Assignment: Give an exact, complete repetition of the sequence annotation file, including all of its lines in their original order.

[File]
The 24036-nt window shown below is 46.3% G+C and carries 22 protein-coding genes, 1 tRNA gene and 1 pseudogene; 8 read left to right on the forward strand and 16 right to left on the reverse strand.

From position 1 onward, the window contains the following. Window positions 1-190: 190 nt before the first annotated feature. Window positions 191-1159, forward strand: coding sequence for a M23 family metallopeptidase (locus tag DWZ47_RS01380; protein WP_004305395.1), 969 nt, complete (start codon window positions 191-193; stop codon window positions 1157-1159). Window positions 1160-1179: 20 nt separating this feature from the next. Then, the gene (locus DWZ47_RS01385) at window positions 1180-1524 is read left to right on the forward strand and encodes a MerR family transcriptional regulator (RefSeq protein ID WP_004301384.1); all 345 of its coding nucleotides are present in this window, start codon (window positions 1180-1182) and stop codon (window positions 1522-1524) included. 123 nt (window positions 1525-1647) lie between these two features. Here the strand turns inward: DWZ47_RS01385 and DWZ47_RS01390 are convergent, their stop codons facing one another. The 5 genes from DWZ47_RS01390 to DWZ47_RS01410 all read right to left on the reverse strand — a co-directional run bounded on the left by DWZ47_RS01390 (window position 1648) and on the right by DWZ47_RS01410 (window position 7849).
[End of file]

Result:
The 24036-nt window shown below is 46.3% G+C and carries 22 protein-coding genes, 1 tRNA gene and 1 pseudogene; 8 read left to right on the forward strand and 16 right to left on the reverse strand.

From position 1 onward, the window contains the following. Window positions 1-190: 190 nt before the first annotated feature. Window positions 191-1159, forward strand: coding sequence for a M23 family metallopeptidase (locus tag DWZ47_RS01380; protein WP_004305395.1), 969 nt, complete (start codon window positions 191-193; stop codon window positions 1157-1159). Window positions 1160-1179: 20 nt separating this feature from the next. Then, the gene (locus DWZ47_RS01385) at window positions 1180-1524 is read left to right on the forward strand and encodes a MerR family transcriptional regulator (RefSeq protein ID WP_004301384.1); all 345 of its coding nucleotides are present in this window, start codon (window positions 1180-1182) and stop codon (window positions 1522-1524) included. 123 nt (window positions 1525-1647) lie between these two features. Here the strand turns inward: DWZ47_RS01385 and DWZ47_RS01390 are convergent, their stop codons facing one another. The 5 genes from DWZ47_RS01390 to DWZ47_RS01410 all read right to left on the reverse strand — a co-directional run bounded on the left by DWZ47_RS01390 (window position 1648) and on the right by DWZ47_RS01410 (window position 7849).